By Jason Keidel
It’s been an open question for a few years now, waving like a flag over his head.
How long will Tom Brady be Tom Brady? When will the sundial ever hit sunset on the iconic Patriots quarterback?
At 40, Brady is the oldest QB to start in a Super Bowl. While he’s surely deep into the back nine of his career, which hole is he on? Can Brady really play until 45, and play at his epic level?
The answer ripples past the player, deep into the franchise he’s led for nearly two decades. Without recycling the debate about whether Pats coach Bill Belichick was forced by Bob Kraft to trade Brady’s two backups — both of whom are now starting for other NFL clubs — we can agree that since Jacoby Brissett and Jimmy Garoppolo are gone, there is no franchise QB in the pipeline. There will be no smooth transition under center, as the 49ers once had when Joe Montana handed the ball to Steve Young, or when Brett Favre pitched the pigskin to Aaron Rodgers. Once Brady finally falls, so will the franchise.
We don’t have a Tom Brady in the Big Apple, so we can only compare him to Yankees. So is Brady Derek Jeter or Mariano Rivera? Both were the ultimate winners, and twin-faces of the Yankees dynasty. Jeter played until he couldn’t, until his stat sheet told him to retire. But Rivera baffled batters well into his 40s and was still great until the last pitch. At the moment he left the sport, Rivera would have been the best closer on nearly every MLB club.
Brady’s personal drive is so stratospheric, you wonder if he will play until he’s forced out, or will his standards keep him from hanging on past his expected production. Likewise, will Belichick stick around to find out? Or will he follow Brady out the door?
When you’re in the high, rare orbit of immortals, we can only guess what makes them tick, what makes them tired, what makes them retire. Why did Jim Brown hang up his cleats when he was still the best running back in the world? Likewise, why did Barry Sanders leave at least 5000 yards, at least five million dollars, and the all-time rushing title on the gridiron?
There’s never been a 41-year-old QB starting, much less winning, a Super Bowl. Yet there’s no indication Brady will leave the sport soon. He’s not only absurdly driven, he’s now pumping PR air into his TB12 brand, an athletic cocktail of training, attitude, and affirmation. We’ve all heard the stories about avocado ice cream, space-age pajamas, a world without sugar, and sacrificing his life for his football immortality. In his sphere of success, does Brady still have the self-awareness to know when it’s over?
Several talking heads, like Max Kellerman, have been blasted for pointing out that Brady will soon plunge from a professional cliff, and will naturally decay from great to good to bad. I’m not sure why that’s considered an insult. Such logic is based on irrefutable football and human history. Whether your foe is Father Time or Mother Nature, either is undefeated. It is a fact that Brady will someday become a bad NFL quarterback, and will be replaced.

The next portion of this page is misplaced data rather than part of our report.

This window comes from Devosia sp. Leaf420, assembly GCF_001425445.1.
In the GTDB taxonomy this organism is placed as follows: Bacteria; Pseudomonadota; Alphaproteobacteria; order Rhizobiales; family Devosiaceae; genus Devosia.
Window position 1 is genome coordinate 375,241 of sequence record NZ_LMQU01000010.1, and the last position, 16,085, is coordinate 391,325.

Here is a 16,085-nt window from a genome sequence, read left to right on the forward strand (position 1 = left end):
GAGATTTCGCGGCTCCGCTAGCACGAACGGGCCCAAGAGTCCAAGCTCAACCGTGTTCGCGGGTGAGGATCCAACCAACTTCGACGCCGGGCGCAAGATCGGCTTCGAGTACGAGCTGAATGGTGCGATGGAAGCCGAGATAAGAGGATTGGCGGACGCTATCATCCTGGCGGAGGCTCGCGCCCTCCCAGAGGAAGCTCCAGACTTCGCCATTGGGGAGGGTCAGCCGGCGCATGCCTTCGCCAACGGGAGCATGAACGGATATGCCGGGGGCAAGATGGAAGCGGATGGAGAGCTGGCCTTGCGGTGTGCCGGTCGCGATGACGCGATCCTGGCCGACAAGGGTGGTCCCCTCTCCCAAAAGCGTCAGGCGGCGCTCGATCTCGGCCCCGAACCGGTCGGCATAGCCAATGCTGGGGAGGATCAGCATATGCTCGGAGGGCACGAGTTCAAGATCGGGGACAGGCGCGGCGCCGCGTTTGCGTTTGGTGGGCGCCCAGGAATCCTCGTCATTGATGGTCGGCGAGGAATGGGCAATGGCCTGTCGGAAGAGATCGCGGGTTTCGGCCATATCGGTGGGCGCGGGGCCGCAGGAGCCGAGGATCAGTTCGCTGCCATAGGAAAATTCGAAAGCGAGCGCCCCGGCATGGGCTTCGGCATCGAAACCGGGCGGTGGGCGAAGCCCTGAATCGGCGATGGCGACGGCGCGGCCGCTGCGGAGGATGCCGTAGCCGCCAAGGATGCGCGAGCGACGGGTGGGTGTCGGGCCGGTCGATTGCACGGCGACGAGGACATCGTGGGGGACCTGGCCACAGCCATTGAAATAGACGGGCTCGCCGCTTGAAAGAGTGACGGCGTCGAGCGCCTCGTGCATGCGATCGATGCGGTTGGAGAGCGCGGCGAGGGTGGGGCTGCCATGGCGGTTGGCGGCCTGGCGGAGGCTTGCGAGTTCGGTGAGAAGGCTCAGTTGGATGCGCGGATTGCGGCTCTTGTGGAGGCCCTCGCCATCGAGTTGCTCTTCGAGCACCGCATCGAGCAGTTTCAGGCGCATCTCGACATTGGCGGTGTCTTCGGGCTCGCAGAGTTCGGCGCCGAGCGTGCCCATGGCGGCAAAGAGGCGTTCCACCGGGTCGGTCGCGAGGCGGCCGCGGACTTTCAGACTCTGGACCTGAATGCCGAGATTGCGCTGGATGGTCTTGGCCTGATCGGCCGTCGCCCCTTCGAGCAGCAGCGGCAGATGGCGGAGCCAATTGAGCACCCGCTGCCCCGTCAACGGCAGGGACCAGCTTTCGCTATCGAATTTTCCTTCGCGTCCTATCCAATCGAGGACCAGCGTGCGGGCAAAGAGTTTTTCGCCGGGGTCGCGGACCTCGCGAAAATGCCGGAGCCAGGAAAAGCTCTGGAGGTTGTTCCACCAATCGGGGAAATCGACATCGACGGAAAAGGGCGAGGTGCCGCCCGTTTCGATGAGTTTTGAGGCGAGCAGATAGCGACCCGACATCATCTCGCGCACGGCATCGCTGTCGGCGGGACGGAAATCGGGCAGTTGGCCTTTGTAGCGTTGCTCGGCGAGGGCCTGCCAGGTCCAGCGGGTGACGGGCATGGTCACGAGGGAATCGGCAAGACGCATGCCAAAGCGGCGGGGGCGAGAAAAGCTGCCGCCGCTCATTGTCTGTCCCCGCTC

The problem for Kraft and his Patriots is that there is now no succession plan in place. So, like Brady, the Pats will likely sink from yearly title contenders into mediocrity. We can’t say when, only because it should have happened already. Brady’s glacial decay speaks to his dedication, some awesome genetics, and the pleasure of playing for the best NFL coach since Vince Lombardi.
There is one odd stat that portends a bad Sunday for Brady. The NFL’s passing leader — Brady led the NFL in passing yards in 2017 — is 0-5 in the Super Bowl. Does it speak to how infrequently the passing king reaches the final game, or does it spell doom for Brady? Likely the former, as Brady is the rare sports legend who isn’t defined by stats, other than winning. And no one has done it better than Brady, Belichick and the New England Patriots.
We know they have at least one more win in them. But do they have another run in them? Anyone who tells you they know is lying.
Even Tom Brady.
Jason writes a weekly column for CBS Local Sports. He is a native New Yorker, sans the elitist sensibilities, and believes there’s a world west of the Hudson River. A Yankees devotee and Steelers groupie, he has been scouring the forest of fertile NYC sports sections since the 1970s. He has written over 500 columns for WFAN/CBS NY, and also worked as a freelance writer for Sports Illustrated and Newsday subsidiary amNew York. He made his bones as a boxing writer, occasionally covering fights in Las Vegas, Atlantic City, but mostly inside Madison Square Garden. Follow him on Twitter @JasonKeidel.